It aims to detect up to three million supermassive black holes many of which are unknown and X-rays from as many as stars in the Milky Way.
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‘Spectrum-Roentgen-Gamma (SRG) telescope’:
- Spectrum-Roentgen-Gamma (SRG) is a space telescope, it is being launched by a joint team of German-Russian scientists.
- It will create a three-dimensional (3D) X-ray map of the universe and unveil unknown supermassive black holes, dark energy and stars.
- It will be launched into space on a Russian-built Proton-M rocket from the Baikonur Cosmodrome in Kazakhstan on June 21, 2019.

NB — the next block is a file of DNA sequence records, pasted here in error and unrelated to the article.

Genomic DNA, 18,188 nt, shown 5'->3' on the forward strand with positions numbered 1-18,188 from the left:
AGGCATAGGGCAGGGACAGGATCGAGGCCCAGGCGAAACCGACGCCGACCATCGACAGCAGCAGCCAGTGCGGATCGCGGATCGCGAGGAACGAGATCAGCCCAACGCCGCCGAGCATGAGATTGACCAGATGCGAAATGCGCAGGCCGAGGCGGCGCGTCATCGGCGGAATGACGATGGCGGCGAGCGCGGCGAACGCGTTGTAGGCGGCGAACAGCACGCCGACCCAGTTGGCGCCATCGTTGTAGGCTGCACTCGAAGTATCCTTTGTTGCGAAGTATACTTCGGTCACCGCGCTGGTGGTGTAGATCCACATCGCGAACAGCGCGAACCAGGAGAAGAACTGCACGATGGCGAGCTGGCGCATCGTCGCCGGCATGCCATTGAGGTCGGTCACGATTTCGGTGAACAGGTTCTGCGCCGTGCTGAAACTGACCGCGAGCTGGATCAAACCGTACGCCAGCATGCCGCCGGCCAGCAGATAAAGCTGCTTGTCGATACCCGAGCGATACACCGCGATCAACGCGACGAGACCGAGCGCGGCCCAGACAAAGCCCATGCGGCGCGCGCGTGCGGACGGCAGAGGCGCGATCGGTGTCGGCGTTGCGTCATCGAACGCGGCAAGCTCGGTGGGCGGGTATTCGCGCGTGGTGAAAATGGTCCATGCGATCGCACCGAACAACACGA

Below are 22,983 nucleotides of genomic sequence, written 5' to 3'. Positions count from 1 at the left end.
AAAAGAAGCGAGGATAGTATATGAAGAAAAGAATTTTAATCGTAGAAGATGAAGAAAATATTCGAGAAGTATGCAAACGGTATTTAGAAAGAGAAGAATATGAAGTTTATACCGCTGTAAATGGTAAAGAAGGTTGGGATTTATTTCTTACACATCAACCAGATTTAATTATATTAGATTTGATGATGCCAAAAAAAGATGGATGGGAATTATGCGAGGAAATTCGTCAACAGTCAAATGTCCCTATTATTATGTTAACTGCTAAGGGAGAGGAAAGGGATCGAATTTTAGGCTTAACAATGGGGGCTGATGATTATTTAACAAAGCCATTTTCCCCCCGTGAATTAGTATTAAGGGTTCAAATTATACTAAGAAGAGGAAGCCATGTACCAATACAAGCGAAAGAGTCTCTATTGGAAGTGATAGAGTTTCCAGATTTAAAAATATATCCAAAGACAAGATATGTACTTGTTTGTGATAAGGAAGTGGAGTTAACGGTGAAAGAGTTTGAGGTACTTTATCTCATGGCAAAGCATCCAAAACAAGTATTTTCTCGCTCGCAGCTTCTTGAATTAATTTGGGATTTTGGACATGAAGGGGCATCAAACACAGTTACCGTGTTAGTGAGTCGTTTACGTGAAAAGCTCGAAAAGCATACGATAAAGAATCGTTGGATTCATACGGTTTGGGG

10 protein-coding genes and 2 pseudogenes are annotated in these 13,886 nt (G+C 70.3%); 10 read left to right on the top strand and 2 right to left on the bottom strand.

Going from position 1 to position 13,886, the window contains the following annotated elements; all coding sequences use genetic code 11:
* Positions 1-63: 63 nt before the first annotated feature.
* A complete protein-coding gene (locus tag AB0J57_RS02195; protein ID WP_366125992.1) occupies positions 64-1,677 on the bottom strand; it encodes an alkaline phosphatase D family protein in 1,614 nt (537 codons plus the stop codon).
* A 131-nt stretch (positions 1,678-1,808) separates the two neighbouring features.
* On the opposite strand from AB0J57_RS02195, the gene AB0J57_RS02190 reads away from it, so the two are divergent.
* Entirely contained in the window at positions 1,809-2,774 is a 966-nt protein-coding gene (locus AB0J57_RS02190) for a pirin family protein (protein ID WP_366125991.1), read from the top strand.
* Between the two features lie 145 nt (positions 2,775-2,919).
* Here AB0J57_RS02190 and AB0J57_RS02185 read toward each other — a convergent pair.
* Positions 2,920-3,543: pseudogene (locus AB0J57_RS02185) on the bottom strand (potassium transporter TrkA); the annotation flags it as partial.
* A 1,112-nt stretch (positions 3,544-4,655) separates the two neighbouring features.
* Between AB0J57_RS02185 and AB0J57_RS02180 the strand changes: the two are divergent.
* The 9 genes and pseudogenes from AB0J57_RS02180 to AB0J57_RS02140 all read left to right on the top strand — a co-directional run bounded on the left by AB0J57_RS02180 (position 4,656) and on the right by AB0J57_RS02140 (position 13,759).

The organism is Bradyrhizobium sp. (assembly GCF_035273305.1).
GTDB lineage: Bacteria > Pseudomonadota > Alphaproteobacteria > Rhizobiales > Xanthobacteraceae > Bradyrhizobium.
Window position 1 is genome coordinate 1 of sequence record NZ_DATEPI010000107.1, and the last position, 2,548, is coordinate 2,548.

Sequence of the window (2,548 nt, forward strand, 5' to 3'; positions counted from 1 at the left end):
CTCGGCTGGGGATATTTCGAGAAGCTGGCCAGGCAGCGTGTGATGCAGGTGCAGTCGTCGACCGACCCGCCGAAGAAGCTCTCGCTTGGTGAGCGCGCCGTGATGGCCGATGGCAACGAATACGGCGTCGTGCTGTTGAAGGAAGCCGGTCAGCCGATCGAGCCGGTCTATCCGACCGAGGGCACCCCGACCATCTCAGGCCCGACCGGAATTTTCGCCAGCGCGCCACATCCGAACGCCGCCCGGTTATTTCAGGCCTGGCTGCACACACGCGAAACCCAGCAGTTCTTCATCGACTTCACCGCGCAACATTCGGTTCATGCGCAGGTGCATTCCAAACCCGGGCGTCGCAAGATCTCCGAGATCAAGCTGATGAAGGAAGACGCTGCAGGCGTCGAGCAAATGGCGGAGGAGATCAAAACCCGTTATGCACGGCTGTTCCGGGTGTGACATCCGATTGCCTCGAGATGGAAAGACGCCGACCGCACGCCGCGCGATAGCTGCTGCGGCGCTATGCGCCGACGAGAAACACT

- The telescope is the first to be sensitive to high-energy ‘hard’ X-rays and map the entire sky.
- SRG will also find how dark matter the main engine of galaxy formation is spread in the universe.
- SRG will not detect gamma radiation.
- SRG was first proposed in 1987, by Russian astrophysicists.
SRG will carry two independent X-ray telescopes:
- A German-built eROSITA (Extended Roentgen Survey with an Imaging Telescope Array)
- A Russian-built ART-XC (Astronomical Roentgen Telescope — X-ray Concentrator)
- Germany’s ROSAT mission in the 1990s was sensitive only to ‘soft’ X-rays, with energies of about 2 keV.
- Existing missions, such as NASA’s Chandra X-ray Observatory and NuSTAR, can see high-energy radiation and resolve tiny details of cosmic structures.